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    This joke seems appropriate.

    A Cobol programmer made so much money doing Y2K remediation that he was able to have himself cryogenically frozen when he died. One day in the future, he was unexpectedly resurrected.
    When he asked why he was unfrozen, he was told:
    “It’s the year 9999 - and you know Cobol”

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      The most telling evidence of COBOL’s irrelevancy is that about 70% of universities said they don’t even include COBOL in their computer science curriculum anymore, according to a recent survey.

      30% of universities are teaching COBOL?

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        “Micro Focus said that 73% of the universities polled don’t offer Cobol programming classes. Of the rest, 18% have Cobol as part of their core curriculum and 9% offer Cobol courses as electives.”


        Pretty surprising. Institutions change slowly I suppose.

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        They’re just delaying the inevitable, COBOL only exists on some mainframes of banks and other companies, and with the language itself lacking publicly available specs and implementations, learning is only available to those who have bought old books or had special courses.

        This was OK in the 60/70s, where mainframes were the only viable option for enterprise and computers weren’t something people had at home and could mess with.. but we’re so much past that period now.

        I also suspect those companies will be managing their precious last COBOL programmer just like they did 30 years ago, and I don’t think an higher salary would ever be worth that.

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          and with the language itself lacking publicly available specs and implementations

          Huh? It’ll cost you, but the latest ANSI standard can be purchased, and GNU Cobol, while not striving for full compliance, does pretty well according to their FAQ.

          I’m sure COBOL will go away, but I don’t think it’ll be as fast as people think.

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            By “lacking public specs”, I was kinda referring more at the fact that COBOL has no real standard.. sure there is ANSI COBOL, but most COBOL deployments are on IBM/HP/etc mainframes with their own dialect and everything.

            Also 157$ is an incredibly expensive price, something I’d never spend when the market has opportunities for more supported languages.

            I tried GNU Cobol once, it’s a mess. It may be up to specs but since it’s not really a compiler (it “compiles” to C code) the errors messages I got were complete garbage and after hours of trying I couldn’t figure out why my basic programs wouldn’t compile. It’s not helpful as a learning tool and companies who use COBOL will probably use something else anyway.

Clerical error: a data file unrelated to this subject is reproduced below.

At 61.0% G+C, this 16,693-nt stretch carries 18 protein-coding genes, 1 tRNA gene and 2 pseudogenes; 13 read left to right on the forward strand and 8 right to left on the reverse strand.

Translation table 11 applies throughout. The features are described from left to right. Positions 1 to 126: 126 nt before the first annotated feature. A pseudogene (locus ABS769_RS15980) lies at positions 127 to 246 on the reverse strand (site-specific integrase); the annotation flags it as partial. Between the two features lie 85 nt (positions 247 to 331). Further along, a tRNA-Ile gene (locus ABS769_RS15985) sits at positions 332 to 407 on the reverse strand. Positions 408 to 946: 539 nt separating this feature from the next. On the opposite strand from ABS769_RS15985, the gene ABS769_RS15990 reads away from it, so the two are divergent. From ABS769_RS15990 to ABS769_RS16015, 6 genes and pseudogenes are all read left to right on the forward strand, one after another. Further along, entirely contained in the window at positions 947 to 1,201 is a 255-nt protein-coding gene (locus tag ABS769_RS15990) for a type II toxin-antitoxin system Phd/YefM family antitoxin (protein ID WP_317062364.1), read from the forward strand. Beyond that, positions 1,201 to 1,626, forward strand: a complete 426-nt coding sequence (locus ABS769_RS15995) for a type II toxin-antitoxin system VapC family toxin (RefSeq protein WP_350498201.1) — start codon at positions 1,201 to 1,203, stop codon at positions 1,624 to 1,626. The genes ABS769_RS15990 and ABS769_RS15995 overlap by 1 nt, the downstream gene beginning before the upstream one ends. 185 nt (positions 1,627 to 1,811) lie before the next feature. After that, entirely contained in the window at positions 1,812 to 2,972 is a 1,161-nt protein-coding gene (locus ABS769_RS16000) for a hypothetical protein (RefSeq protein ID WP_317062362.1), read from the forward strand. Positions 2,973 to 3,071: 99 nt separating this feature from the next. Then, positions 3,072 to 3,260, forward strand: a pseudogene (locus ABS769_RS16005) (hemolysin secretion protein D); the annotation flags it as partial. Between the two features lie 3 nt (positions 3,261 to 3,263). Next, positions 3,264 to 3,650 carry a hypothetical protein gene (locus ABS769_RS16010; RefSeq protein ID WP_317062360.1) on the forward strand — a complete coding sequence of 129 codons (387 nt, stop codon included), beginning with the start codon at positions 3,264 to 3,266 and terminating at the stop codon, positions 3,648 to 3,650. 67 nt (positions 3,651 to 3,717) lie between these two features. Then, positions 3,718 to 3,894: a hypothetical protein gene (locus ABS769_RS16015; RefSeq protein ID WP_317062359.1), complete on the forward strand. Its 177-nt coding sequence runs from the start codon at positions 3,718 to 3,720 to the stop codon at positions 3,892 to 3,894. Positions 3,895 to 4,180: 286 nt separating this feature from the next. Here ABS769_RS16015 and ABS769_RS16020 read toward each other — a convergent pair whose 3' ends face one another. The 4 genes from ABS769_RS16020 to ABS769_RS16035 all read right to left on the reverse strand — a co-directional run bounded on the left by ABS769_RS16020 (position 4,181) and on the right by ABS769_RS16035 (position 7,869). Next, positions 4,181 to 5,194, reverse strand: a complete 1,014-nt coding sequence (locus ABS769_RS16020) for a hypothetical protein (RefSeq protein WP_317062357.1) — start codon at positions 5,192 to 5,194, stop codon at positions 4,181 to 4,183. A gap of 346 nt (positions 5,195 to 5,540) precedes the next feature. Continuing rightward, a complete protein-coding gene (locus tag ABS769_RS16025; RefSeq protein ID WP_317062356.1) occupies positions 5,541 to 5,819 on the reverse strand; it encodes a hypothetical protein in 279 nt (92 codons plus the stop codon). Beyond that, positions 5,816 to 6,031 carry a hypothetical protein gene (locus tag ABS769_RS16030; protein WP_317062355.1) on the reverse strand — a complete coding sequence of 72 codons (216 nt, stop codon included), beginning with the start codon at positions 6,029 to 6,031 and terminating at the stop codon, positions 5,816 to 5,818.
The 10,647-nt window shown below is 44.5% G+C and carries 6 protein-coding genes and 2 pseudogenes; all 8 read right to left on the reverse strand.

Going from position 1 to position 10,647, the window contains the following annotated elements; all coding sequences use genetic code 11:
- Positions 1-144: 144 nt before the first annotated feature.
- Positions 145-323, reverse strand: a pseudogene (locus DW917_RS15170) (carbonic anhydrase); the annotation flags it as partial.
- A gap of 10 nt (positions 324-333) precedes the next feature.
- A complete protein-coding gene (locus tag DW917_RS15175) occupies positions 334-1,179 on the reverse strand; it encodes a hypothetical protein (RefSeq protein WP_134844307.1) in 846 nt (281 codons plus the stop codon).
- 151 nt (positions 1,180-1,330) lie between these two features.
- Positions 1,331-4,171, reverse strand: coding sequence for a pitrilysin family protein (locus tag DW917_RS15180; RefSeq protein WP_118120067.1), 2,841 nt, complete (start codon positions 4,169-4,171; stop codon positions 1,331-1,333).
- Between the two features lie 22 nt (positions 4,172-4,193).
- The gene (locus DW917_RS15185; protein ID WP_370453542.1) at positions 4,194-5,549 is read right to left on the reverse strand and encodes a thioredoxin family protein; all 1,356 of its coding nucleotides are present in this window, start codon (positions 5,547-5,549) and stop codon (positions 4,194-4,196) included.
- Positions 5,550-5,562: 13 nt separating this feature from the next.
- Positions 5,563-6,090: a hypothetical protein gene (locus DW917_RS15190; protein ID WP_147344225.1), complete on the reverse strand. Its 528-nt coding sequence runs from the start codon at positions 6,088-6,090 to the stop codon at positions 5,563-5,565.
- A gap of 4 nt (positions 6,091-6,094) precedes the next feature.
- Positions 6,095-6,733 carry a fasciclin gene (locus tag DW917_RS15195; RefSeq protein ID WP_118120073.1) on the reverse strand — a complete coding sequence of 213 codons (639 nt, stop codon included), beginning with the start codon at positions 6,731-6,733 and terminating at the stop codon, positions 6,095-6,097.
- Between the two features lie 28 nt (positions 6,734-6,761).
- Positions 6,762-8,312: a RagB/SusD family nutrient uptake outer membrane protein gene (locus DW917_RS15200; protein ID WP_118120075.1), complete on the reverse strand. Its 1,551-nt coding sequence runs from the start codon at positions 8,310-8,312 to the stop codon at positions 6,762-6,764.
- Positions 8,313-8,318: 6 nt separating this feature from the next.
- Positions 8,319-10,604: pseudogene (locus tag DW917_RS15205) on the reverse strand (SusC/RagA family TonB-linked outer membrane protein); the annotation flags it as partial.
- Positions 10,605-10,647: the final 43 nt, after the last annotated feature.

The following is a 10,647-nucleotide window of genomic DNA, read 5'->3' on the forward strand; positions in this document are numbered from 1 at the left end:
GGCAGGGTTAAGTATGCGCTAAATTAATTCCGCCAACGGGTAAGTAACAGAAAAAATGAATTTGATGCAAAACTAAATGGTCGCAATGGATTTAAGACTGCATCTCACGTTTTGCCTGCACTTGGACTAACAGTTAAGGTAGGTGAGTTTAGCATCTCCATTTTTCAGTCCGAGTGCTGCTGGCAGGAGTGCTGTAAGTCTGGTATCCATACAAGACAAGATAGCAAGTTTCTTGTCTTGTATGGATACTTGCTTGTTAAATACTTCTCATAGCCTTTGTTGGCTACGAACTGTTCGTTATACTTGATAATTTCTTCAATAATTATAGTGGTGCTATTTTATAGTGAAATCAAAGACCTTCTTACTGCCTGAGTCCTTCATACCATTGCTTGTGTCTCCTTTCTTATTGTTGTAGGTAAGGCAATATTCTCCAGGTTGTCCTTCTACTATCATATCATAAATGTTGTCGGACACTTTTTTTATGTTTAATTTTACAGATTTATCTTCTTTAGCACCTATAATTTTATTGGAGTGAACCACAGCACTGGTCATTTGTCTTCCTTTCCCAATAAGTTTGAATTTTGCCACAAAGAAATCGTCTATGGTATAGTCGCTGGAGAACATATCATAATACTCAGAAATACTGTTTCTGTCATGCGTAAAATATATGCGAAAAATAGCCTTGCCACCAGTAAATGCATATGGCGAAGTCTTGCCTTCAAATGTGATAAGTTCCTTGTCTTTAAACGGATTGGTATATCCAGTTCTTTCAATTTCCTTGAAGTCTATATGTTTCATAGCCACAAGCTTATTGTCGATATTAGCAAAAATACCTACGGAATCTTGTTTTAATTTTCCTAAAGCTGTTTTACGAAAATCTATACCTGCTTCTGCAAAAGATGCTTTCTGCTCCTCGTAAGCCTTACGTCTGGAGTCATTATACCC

I haven’t tried Visual COBOL though, so maybe that might be a working solution for the non-enterprisey.

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          Every time I read an article like this, I look for how the author is connected to MicroFocus.

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              but isn’t it more likely that, as business needs change, people will first write wrappers around the COBOL, then start to phase it out in favor of more modern languages?

              For the sake of both the people maintaining the code base & the business running on it I really really hope you are incorrect. Unfortunately I saw it happen at my previous job. Core banking system written in Oracle PL/SQL. There were a lot of attempts going mostly from upper management to move the code base to ‘something else’ or modernizing it by introducing OOP (which PL/SQL supports but it’s a hacky & under performing mess).

              I worked at that place for 7 years, the language was rarely the problem. There is a moment when you click after working with a code base for about 2-3 years - from that moment you generally even don’t think about the language but the business you are essentially encoding. People were accustomed to the language & the system. Brining a new person in had a cost of allowing a person to learn for 3 months, then working with guidance from someone else & being fully self sustaining after an year. You guessed it, the longest learning curve is the business & system design vs the language.

              By enforcing moves towards Java & OOP. Parts of the system are now in Java, parts are OOP. Performance degraded a lot and the whole thing is a lot harder to debug/diagnose. When I speak to my old co-workers after leaving, the technicalities of the language & design are now as big of a problem as initially the business issues were.

              The moral of the story is: Better the devil you know than the devil you don’t know

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              I think that this is going to be a continual change that will hardly be noticed. In fact, continual change is probably already happening. Let me explain: I’d bet that at least half of these 55-year-old programmers picked COBOL up in the past 15 years. (A 55-year-old programmer, now, was my age during the early 90s. So it’s not like she wasn’t exposed to C and Java and Python and Lisp and Haskell.) It’s not like they’re some dying breed. People can, and of course do, change languages, and people who wouldn’t deign to work in “the enterprise” while young tend to change their opinions as they get older.

              One thing that happens with age is that people get more tolerant of boring jobs, not because they’re more mature, but because there’s a secret advantage to being the guy who works on the boring stuff (e.g. the database admin or the COBOL maintainer): your boss finds it boring, too, and leaves you alone. The amount of executive meddling you have to deal with if you work on “the fun stuff” is generally much higher, and that usually means that the politically powerful people take the meat and leave you with the grungy part of the project anyway. I’ve met plenty of very good 50+ year-old programmers who now work as DBAs at “boring” companies because they’re sick of having useless change shoved down their throats by 28-year-old VPs who don’t know what the fuck they are doing. So, I’d bet that most of those 55-year-old programmers picked up COBOL recently, and 20 years from now the 55-year-old programmers working on COBOL systems will people who have never used it as of this time, and everything will be just fine because, guess what, a large number of those 55-year-old programmers are really fucking good at their jobs.